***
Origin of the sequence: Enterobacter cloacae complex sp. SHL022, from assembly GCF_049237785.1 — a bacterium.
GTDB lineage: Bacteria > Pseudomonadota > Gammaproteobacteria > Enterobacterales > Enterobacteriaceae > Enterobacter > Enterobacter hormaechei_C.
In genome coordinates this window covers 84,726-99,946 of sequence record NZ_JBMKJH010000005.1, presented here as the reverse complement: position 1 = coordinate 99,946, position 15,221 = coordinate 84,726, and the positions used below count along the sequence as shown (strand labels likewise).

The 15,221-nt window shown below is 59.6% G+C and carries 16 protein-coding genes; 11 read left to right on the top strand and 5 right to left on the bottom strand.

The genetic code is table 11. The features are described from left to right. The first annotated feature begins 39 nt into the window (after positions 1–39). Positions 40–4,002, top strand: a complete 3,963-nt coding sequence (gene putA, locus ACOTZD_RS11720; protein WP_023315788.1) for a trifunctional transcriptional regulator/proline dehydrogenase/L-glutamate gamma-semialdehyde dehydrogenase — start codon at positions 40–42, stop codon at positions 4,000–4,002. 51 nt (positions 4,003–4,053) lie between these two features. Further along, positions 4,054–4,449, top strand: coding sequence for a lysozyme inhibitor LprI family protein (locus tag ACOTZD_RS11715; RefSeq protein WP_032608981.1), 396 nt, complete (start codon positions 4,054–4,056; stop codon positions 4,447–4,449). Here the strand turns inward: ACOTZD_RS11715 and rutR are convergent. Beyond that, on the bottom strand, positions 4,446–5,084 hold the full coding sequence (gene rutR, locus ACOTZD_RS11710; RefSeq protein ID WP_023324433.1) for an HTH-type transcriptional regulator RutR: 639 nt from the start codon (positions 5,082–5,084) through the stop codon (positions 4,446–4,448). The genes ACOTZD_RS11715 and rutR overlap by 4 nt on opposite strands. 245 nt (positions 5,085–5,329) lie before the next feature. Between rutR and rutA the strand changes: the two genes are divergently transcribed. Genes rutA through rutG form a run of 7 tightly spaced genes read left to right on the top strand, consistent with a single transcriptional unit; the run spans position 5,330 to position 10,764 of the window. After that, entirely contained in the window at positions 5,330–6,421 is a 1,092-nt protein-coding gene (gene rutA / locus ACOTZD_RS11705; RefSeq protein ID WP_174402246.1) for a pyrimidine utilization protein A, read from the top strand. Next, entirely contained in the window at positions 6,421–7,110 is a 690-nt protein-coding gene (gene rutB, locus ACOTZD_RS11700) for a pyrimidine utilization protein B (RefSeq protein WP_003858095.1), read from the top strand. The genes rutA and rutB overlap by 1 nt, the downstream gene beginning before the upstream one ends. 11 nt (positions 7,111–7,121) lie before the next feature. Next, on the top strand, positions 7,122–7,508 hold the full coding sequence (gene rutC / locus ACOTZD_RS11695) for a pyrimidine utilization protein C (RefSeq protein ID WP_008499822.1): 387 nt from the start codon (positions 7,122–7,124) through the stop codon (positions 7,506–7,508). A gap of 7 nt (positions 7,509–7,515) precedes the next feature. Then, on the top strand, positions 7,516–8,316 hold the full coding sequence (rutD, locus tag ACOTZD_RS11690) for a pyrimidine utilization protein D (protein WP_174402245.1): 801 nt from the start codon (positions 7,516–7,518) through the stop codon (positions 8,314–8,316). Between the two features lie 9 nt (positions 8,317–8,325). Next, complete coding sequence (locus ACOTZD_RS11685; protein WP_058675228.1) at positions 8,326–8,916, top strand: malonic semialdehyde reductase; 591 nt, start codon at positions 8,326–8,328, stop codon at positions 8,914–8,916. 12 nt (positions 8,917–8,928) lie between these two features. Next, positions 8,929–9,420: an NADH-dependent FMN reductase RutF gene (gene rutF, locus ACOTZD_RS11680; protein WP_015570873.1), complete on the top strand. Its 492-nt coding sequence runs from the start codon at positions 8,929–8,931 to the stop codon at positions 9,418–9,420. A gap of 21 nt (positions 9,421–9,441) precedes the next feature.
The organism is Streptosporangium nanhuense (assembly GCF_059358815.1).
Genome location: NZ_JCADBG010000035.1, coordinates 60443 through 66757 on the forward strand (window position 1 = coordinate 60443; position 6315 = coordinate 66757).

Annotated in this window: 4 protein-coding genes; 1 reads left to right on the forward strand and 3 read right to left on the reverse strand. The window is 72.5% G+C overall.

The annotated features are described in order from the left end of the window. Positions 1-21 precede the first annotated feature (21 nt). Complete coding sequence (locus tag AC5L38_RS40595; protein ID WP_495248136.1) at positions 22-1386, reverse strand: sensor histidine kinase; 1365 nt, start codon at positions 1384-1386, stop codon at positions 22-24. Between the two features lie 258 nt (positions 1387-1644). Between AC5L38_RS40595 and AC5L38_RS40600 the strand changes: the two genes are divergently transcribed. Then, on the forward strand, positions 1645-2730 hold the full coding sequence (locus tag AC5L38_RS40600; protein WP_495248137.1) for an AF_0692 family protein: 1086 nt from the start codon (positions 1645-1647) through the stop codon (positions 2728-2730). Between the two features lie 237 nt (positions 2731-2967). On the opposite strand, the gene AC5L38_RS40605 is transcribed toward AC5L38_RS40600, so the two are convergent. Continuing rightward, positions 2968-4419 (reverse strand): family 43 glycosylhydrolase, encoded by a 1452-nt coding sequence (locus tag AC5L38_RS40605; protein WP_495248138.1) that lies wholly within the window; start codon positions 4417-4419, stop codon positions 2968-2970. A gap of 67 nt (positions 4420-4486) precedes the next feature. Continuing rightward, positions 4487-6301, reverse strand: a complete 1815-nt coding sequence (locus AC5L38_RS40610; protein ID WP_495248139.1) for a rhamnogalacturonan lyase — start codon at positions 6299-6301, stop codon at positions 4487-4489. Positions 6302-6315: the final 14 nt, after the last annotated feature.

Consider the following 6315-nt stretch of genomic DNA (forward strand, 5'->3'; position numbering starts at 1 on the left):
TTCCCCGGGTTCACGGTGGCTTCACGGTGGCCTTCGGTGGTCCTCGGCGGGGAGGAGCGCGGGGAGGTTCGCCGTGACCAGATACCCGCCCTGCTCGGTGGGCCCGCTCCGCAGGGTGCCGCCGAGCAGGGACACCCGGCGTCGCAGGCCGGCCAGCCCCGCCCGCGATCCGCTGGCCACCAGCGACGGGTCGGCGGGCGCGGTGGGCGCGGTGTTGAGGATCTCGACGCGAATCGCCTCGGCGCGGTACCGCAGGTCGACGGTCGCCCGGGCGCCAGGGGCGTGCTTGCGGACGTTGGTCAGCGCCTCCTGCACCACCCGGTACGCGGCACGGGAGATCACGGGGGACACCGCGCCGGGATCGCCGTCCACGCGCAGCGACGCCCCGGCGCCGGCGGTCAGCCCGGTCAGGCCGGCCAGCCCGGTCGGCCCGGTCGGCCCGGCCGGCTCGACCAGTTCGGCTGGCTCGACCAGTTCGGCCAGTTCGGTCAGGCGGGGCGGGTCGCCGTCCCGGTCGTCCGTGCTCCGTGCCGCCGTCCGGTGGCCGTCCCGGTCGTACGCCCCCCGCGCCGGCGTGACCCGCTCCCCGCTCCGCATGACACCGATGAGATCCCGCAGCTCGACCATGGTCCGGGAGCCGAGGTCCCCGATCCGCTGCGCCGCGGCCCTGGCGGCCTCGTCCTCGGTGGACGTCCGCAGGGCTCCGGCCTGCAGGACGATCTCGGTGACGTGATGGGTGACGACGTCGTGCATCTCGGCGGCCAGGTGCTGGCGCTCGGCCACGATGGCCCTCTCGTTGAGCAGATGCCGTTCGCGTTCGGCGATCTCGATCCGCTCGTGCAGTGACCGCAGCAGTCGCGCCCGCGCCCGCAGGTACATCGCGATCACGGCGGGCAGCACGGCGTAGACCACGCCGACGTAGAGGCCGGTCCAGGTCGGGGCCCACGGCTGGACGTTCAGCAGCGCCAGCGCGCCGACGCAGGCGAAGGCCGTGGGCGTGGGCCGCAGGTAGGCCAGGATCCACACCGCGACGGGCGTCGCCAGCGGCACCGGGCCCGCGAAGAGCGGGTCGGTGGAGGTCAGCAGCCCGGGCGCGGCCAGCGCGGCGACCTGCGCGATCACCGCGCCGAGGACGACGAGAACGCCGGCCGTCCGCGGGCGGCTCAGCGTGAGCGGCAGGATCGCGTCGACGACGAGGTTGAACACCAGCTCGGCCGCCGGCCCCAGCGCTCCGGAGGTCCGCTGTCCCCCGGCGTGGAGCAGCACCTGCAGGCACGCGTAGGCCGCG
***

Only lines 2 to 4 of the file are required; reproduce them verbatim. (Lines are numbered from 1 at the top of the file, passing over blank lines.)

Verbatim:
GTDB lineage: Bacteria > Pseudomonadota > Gammaproteobacteria > Enterobacterales > Enterobacteriaceae > Enterobacter > Enterobacter hormaechei_C.
In genome coordinates this window covers 84,726-99,946 of sequence record NZ_JBMKJH010000005.1, presented here as the reverse complement: position 1 = coordinate 99,946, position 15,221 = coordinate 84,726, and the positions used below count along the sequence as shown (strand labels likewise).

The 15,221-nt window shown below is 59.6% G+C and carries 16 protein-coding genes; 11 read left to right on the top strand and 5 right to left on the bottom strand.